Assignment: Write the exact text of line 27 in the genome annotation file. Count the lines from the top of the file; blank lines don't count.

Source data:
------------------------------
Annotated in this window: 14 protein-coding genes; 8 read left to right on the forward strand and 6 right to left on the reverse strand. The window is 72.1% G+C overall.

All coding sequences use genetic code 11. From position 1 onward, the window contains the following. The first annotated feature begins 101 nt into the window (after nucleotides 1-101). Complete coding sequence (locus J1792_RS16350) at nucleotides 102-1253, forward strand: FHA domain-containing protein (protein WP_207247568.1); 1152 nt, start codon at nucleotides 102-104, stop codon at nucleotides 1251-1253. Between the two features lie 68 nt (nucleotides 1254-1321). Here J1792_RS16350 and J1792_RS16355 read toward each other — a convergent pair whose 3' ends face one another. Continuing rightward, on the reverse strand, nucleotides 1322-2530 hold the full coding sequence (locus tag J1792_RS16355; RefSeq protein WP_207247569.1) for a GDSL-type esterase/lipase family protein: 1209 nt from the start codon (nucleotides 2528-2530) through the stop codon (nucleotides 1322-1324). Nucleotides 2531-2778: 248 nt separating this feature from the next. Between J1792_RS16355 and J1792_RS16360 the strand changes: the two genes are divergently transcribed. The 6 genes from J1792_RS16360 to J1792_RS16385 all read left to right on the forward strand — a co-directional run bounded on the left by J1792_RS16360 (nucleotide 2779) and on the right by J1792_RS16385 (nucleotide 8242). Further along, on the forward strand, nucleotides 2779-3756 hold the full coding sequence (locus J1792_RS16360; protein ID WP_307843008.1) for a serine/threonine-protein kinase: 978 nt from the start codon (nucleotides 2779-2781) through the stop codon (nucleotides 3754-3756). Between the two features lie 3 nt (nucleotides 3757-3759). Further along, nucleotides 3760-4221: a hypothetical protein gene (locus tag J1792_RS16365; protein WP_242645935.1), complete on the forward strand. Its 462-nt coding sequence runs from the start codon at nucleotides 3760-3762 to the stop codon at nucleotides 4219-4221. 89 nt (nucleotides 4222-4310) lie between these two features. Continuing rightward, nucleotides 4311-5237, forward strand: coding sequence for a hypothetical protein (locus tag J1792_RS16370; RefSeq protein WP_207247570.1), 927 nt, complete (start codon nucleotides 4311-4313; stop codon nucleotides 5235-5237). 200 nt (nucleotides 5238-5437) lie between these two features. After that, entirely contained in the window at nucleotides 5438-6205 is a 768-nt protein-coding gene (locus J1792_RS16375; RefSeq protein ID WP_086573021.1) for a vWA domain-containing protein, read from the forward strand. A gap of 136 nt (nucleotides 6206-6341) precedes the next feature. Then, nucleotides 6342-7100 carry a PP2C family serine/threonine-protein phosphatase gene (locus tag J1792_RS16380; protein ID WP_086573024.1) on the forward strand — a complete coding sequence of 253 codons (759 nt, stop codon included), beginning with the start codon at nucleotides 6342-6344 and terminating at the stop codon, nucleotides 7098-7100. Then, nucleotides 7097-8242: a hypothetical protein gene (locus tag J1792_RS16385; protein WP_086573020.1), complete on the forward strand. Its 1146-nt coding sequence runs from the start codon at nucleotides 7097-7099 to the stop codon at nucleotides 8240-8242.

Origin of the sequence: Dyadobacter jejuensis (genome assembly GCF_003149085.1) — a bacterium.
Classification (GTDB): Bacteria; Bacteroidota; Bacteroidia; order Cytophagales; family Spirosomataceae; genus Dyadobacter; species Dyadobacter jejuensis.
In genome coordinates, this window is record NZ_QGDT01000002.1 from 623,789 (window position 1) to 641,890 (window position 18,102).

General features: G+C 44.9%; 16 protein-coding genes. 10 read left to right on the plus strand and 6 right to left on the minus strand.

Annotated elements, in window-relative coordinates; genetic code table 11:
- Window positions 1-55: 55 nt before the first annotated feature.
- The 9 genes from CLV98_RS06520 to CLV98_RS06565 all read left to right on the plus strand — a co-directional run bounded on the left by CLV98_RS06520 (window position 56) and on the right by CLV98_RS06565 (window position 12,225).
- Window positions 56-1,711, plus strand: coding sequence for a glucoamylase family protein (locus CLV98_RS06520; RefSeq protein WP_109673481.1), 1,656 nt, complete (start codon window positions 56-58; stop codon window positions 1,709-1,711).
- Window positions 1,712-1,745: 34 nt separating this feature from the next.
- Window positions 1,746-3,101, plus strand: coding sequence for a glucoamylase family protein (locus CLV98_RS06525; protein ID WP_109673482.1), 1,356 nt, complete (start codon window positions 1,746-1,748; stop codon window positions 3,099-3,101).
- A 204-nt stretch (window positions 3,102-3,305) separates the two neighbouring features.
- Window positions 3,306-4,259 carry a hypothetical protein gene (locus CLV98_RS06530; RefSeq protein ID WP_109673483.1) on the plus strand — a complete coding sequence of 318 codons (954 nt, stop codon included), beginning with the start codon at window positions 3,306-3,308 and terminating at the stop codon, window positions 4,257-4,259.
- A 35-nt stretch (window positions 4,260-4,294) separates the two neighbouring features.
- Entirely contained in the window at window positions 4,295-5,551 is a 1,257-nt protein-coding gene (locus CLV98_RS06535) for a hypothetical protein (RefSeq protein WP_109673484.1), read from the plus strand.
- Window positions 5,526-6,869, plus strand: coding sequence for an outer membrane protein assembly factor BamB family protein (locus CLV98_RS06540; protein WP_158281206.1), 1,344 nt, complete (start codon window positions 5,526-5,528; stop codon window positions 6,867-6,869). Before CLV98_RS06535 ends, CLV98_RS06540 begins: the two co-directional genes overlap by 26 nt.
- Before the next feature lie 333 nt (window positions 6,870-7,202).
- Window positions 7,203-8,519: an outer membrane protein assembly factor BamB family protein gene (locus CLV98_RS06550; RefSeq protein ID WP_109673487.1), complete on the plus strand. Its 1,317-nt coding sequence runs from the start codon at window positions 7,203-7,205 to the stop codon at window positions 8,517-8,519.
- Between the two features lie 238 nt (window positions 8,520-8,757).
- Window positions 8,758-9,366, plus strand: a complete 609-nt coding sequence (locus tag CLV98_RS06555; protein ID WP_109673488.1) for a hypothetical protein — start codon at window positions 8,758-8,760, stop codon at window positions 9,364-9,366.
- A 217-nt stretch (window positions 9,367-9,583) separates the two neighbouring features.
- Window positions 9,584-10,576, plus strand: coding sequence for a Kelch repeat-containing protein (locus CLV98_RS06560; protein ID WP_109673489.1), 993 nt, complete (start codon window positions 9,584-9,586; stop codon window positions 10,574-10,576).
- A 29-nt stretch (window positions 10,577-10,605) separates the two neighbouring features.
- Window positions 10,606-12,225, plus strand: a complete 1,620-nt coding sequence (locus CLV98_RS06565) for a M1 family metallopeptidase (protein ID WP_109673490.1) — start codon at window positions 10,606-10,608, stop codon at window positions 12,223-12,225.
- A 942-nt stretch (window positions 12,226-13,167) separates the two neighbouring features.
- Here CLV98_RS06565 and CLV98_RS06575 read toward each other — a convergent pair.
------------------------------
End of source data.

- Here CLV98_RS06565 and CLV98_RS06575 read toward each other — a convergent pair.